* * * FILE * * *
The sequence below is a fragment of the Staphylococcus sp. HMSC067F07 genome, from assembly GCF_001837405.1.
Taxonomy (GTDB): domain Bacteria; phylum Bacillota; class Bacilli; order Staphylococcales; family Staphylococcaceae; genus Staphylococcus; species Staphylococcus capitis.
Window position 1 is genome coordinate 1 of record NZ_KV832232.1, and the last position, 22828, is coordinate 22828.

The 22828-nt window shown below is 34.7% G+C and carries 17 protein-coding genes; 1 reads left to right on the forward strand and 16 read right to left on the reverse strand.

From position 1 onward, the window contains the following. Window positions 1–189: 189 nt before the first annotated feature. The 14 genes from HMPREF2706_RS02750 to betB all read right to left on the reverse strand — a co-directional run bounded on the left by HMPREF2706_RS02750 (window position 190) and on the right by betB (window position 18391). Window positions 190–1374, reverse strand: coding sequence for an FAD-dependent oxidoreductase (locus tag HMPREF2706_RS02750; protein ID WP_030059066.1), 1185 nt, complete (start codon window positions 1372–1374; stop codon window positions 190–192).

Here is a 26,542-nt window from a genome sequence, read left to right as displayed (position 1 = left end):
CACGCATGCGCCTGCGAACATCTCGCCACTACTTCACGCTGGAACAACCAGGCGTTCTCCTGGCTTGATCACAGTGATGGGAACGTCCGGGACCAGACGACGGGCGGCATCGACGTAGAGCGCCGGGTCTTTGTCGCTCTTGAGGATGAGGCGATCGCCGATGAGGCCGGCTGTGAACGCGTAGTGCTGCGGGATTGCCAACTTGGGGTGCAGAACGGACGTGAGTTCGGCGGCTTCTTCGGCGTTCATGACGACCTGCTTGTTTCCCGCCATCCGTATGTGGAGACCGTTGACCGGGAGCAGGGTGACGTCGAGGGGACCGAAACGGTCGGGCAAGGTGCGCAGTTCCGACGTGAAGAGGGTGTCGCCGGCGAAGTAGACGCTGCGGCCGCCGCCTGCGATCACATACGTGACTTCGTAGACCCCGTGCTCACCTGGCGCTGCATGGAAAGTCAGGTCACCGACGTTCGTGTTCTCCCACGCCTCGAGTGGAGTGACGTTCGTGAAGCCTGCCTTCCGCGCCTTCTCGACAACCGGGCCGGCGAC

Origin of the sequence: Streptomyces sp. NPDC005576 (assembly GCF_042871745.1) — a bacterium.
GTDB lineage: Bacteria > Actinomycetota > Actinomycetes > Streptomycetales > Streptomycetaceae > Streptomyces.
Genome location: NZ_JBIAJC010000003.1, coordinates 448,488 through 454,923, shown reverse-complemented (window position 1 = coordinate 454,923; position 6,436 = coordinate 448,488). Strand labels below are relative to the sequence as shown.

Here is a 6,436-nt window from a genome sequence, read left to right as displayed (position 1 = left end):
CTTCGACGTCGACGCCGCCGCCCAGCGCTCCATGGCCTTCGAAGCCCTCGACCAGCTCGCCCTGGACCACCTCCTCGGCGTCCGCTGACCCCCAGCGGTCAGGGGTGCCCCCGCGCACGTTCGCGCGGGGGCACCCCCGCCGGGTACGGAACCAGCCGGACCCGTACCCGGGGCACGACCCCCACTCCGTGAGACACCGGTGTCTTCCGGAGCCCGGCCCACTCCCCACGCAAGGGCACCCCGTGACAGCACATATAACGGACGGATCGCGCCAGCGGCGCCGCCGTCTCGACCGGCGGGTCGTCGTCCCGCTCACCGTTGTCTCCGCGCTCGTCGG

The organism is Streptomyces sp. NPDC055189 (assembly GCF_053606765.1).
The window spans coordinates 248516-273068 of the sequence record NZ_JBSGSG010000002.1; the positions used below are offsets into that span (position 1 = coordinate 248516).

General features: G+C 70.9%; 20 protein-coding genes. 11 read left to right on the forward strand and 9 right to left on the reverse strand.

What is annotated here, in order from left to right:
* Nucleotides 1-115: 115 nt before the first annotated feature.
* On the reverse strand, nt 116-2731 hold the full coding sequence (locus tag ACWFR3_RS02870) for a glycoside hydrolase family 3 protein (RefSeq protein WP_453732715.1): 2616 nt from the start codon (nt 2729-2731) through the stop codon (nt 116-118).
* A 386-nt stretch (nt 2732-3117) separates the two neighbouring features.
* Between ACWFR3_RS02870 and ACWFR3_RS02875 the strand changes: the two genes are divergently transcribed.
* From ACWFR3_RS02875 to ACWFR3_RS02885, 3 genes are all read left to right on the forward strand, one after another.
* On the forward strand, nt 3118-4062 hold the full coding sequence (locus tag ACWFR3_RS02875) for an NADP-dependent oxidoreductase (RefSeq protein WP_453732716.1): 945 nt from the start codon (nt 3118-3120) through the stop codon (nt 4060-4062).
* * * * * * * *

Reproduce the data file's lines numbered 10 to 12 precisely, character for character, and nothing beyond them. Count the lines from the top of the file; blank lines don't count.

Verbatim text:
Genome location: NZ_JBIAJC010000003.1, coordinates 448,488 through 454,923, shown reverse-complemented (window position 1 = coordinate 454,923; position 6,436 = coordinate 448,488). Strand labels below are relative to the sequence as shown.

Here is a 6,436-nt window from a genome sequence, read left to right as displayed (position 1 = left end):
CTTCGACGTCGACGCCGCCGCCCAGCGCTCCATGGCCTTCGAAGCCCTCGACCAGCTCGCCCTGGACCACCTCCTCGGCGTCCGCTGACCCCCAGCGGTCAGGGGTGCCCCCGCGCACGTTCGCGCGGGGGCACCCCCGCCGGGTACGGAACCAGCCGGACCCGTACCCGGGGCACGACCCCCACTCCGTGAGACACCGGTGTCTTCCGGAGCCCGGCCCACTCCCCACGCAAGGGCACCCCGTGACAGCACATATAACGGACGGATCGCGCCAGCGGCGCCGCCGTCTCGACCGGCGGGTCGTCGTCCCGCTCACCGTTGTCTCCGCGCTCGTCGG